Technological drivers: Infrastructure Spending, Electrification, and AI
There are factors that logically could influence the depth of the commodity cycle.
- There is a global push to modernize infrastructure in developing countries. Roads, bridges, cellular towers, mass transit, airports, dams, water projects, harbors, to name a few are being built or upgraded around the world, and in places that have been fairly primitive historically.
- This amounts to trillions of dollars of spending that will be focused on energy intensive construction, earth moving and heavy lifting type work that requires large energy expenditures to carry out.
- It is also worth noting that aging infrastructure in the U.S. and Europe much of which dates back to the early part of the last century, represents trillions of dollars of energy intensive capex that must be carried out to maintain our civilization.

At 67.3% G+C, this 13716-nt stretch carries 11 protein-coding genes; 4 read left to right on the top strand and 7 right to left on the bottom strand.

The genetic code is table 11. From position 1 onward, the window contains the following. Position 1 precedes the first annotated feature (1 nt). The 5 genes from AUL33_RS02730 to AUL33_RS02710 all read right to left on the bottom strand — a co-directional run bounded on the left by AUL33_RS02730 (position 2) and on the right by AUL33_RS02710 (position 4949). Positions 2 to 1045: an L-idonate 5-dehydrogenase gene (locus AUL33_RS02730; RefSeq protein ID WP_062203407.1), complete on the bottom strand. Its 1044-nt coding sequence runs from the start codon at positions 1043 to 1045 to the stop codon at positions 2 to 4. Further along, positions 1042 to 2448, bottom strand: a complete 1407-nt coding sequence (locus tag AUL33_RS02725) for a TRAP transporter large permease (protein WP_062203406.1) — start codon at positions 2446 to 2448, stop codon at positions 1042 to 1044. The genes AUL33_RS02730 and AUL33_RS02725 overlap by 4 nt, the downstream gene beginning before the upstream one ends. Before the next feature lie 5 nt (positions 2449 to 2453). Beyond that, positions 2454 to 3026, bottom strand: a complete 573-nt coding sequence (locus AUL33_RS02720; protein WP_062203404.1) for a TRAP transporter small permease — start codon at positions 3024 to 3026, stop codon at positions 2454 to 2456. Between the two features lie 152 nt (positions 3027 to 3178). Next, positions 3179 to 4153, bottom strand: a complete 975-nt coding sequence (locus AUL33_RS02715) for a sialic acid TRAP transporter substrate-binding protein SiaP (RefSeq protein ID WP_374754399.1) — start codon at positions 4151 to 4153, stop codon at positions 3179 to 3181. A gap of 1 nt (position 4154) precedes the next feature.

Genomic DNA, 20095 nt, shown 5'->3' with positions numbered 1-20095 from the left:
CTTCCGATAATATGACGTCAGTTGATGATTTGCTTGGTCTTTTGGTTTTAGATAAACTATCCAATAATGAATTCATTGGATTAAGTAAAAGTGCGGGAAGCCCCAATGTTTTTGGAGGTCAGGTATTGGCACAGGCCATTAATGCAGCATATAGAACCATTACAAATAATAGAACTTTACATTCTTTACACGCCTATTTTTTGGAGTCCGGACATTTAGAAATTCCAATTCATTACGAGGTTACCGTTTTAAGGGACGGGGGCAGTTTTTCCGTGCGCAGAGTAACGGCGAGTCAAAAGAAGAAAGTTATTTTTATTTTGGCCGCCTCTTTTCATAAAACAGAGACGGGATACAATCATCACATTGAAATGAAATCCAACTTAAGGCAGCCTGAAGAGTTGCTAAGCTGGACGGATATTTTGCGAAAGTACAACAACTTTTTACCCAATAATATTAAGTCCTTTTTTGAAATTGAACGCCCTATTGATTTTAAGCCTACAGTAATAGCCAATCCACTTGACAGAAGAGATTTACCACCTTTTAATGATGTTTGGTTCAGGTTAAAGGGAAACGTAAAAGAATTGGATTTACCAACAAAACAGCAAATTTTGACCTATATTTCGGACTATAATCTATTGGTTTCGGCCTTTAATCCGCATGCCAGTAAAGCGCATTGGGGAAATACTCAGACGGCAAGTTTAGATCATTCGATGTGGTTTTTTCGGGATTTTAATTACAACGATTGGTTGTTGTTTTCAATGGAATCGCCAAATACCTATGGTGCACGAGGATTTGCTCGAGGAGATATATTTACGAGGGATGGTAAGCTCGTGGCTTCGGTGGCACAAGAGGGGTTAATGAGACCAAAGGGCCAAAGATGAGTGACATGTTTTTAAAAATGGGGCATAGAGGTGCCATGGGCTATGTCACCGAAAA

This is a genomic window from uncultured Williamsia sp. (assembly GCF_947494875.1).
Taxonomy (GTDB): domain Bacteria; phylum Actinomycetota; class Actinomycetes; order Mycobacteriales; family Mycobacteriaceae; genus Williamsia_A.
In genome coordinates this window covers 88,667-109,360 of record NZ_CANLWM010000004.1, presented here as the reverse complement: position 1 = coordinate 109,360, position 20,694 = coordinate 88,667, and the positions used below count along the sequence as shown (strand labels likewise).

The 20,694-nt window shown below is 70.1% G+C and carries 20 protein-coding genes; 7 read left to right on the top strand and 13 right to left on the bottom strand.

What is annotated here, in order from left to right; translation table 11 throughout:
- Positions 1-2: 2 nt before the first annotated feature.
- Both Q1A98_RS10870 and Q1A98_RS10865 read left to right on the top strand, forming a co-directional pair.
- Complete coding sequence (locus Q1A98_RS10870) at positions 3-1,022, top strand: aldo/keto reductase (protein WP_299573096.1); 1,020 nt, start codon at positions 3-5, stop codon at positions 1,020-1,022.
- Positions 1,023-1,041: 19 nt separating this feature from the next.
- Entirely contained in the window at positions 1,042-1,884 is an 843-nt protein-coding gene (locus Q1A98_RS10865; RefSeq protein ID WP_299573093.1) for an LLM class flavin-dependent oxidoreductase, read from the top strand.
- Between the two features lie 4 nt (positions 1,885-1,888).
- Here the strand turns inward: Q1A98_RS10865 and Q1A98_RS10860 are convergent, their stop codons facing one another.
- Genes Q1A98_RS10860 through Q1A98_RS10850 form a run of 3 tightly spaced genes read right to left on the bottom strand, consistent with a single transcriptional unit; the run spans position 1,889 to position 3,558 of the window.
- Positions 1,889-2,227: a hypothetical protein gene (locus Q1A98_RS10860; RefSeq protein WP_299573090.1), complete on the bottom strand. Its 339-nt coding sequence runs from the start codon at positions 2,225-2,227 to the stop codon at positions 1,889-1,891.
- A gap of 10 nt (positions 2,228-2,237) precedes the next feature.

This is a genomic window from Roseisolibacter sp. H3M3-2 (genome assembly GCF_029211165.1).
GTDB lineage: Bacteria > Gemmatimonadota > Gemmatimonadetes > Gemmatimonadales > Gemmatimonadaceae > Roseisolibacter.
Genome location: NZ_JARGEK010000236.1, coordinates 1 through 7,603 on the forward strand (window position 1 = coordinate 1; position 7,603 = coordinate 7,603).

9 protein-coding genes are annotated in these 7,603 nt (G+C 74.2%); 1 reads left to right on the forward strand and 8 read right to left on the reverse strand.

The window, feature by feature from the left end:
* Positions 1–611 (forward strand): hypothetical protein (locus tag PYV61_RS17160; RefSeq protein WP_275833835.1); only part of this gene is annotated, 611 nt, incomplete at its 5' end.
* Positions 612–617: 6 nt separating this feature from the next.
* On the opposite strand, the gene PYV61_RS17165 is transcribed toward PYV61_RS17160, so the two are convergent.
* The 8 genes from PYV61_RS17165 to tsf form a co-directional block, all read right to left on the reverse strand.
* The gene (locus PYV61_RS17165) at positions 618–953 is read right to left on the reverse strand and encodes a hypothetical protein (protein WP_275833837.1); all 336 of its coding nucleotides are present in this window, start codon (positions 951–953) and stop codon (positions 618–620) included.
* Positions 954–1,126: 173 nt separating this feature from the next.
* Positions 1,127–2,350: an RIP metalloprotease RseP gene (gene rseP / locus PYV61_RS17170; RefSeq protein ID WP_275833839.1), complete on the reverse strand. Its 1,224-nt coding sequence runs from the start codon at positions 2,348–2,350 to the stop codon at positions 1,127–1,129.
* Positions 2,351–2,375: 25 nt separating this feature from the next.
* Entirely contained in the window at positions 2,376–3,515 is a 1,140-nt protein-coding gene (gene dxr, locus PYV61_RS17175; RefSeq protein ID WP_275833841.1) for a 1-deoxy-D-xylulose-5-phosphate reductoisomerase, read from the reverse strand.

- Electrification of everything is underway. Energy use will increase from population growth and from the change to robotic labor in factories, a shift to cleaner fuels for transportation, and growth of global middle classes. Source
What doesn’t get a lot of press is that in order to generate electricity with the exception of a small but growing fraction generated by wind, and solar, and to a lesser degree by hydro sources, you have to burn something. The fuel to do that is mostly now, and is predicted to remain natural gas.
In the graphic above ‘renewables’ are credited with most of the increase in global electric generation. I think this is wildly optimistic and there are a lot of folks in California who might be starting to agree with me. When it’s 115 degrees outside, you don’t care where your electricity comes from, you just want it to be there. That said, the current political push to decarbonize energy sources must be considered.